5 Low-Volatility Defensive Picks from Multi-Billionaire Jim Simons

Meena is a member of The Motley Fool Blog Network -- entries represent the personal opinion of the blogger and are not formally edited.

Billionaire Jim Simons and his firm Renaissance Technologies filed its third quarter 13F, where notable investors and hedge funds are required to disclose their quarterly public equity holdings to the SEC. After analyzing Simons' holdings we have found five defensive stocks that RenTech was heavily invested in. All of these defensive stocks pay investors a dividend and have low volatility, each with a beta less than 0.5. Simons founded Renaissance Technologies in 1982 and now has over $15 billion of AUM. Simons retired in early 2010, but still has some capital invested in the fund (check out Jim Simons' top picks).

Two of Simons' top defensive picks are in the tobacco industry: Lorillard (NYSE: LO) and Altria Group (NYSE: MO). On a profit margin basis, the two tobacco companies are in line across the board. They also trade with very similar dividend yields, P/E ratios, betas and five year estimated EPS growth rates. Lorillard is Simon's 15th largest 13F holding and is expected to see sales growth of only 3% in 2012, compared to 10% in 2011. Discount brands have helped carry Lorillard over the interim, with volume up 15% over the past year. Lorillard's top brand, Newport, is also expected to continue capturing market share.

With a P/E of 14x, Lorillard is a value play when compared to Reynolds America (16x) and British American (20x). The tobacco company's beta is only 0.4 and it pays a very nice dividend that yields 5.2% - with a payout of 70% - making it a solid defensive play. Ken Griffin, founder of Citadel Investment Group, is also a big fan of the tobacco company, having upped his stake 1500% last quarter.

Altria is RenTech's other tobacco play that has a 0.4 beta and a 5.3% dividend yield. Revenue growth for Altria is expected to be up 5% this year, higher than Lorillard. Helping hedge the decline in volume due to greater health concerns on an aggregate scale, is Altria's initiative to cut costs by $400 million through 2013. The company is the largest cigarette manufacturer in the U.S., but it is also making key strides into the high-margin smokeless tobacco segment. RenTech increased its stake in Altria by 50% last quarter, and Ken Fisher was also upping his Altria stake over this time (check out Ken Fisher's top picks here).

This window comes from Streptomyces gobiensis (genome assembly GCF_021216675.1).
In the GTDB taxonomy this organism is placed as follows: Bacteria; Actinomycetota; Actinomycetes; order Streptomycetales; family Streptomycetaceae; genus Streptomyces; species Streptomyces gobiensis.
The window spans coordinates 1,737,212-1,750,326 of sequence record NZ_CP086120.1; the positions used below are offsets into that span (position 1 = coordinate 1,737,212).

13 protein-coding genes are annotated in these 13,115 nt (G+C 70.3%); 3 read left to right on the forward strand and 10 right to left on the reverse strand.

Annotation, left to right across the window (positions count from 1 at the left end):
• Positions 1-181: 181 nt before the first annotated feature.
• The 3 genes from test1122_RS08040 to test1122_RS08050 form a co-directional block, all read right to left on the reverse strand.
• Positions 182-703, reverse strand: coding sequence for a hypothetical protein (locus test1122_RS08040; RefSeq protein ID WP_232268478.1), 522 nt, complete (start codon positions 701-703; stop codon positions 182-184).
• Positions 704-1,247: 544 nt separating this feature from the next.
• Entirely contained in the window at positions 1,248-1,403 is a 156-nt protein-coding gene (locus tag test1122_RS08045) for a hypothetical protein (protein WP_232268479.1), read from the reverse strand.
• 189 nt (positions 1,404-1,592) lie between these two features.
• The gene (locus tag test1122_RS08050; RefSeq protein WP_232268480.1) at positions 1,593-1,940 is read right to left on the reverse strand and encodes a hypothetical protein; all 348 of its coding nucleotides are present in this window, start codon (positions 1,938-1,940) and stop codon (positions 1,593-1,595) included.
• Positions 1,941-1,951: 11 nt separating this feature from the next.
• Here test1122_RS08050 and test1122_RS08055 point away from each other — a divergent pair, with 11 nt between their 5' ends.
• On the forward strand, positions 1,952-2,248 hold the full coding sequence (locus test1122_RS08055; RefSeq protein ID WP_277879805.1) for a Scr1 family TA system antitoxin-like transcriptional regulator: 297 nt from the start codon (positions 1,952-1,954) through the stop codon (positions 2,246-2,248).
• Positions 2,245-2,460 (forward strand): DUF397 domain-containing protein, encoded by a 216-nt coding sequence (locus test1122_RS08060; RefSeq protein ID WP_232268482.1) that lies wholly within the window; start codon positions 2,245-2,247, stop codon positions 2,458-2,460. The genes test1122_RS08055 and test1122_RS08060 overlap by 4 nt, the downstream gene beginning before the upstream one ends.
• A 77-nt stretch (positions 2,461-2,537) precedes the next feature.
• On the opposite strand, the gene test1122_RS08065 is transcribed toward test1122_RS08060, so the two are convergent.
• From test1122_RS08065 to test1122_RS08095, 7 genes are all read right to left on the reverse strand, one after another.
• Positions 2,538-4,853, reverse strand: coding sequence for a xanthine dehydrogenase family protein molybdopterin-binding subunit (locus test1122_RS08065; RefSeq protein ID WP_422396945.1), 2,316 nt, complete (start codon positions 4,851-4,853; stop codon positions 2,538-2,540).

Wal-Mart Stores (NYSE: WMT) is another one of Simons' low beta, dividend-paying defensive stocks. Wal-Mart's most recent quarterly results showed revenue growth of 3.4% on the back of positive same store sale growth. One of the added benefits to this defensive stock is its international presence. This, along with its diverse product offering, helps Wal-Mart maintain its 0.4 beta. Despite its below-average volatility, the retailer has still managed to beat the S&P 500 Index year to date on stock performance, thanks in part to strong earnings the past three quarters. The world's largest private employer also pays a dividend yield of 2.3% with a payout ratio of only 32%. Billionaires Warren Buffett and Bill Gates are two of Wal-Mart's most notable shareholders, each having around 4.5% of their 13F portfolios invested in the retailer (check out Warren Buffett's newest picks).

RenTech increased its Family Dollar Stores (NYSE: FDO) stake by 25% last quarter. This discount retailer does trade on the high end when compared to its peers on a P/E basis at 18x, but looking at its forward P/E (14x) suggests investors may be underestimating Family Dollar's growth. Sales are expected to climb 13% in FY2013 on the back of 5% growth in same store sales. The retailer has embarked on an aggressive store-remodeling program to help continue attracting cost-conscious customers, while also expanding its customer base by offering consumables.

Although the stock's 1.2% dividend yield might be the main attraction for investors at the moment, we believe its growth prospects should be of greater focus. The retailer is expected to grow five-year EPS at 15% annually, with a 0.5 beta. That's a simple, yet effective formula for market outperformance that many low-volatility stocks don't possess.

Duke Energy (NYSE: DUK) is now one of the leading utility companies following its merger with Progress Energy. Duke has had little stock movement in the last five years, thanks in part to its beta of 0.15. The stock is best known for its solid dividend, having made dividend payments since 1987, while currently yielding 4.8%. Revenues are expected to be up 35% in 2012 and 27% in 2013, thanks in part to added revenue from Progress. Duke should have no problem to continue to fund its dividend, as it seeks opportunities to raise rates in its regulated business while investing in commercial renewable energy assets.

To recap: Simons' Medallion Fund (within RenTech) is one of the best hedge funds we have seen. Consistent double-digit returns helped propel Simons to billionaire status, while allowing him to charge above average fees to fund investors - a 5% fixed fee on AUM and a 44% performance fee. We believe that the defensive stocks listed can be used to reduce portfolio volatility, while providing above-average returns in an uncertain market environment.

This article is written by Marshall Hargrave and edited by Jake Mann. They don't own shares in any of the stocks mentioned in this article. The Motley Fool has no positions in the stocks mentioned above. Try any of our Foolish newsletter services free for 30 days. We Fools may not all hold the same opinions, but we all believe that considering a diverse range of insights makes us better investors. The Motley Fool has a disclosure policy. Is this post wrong? Click here. Think you can do better? Join us and write your own!

blog comments powered by Disqus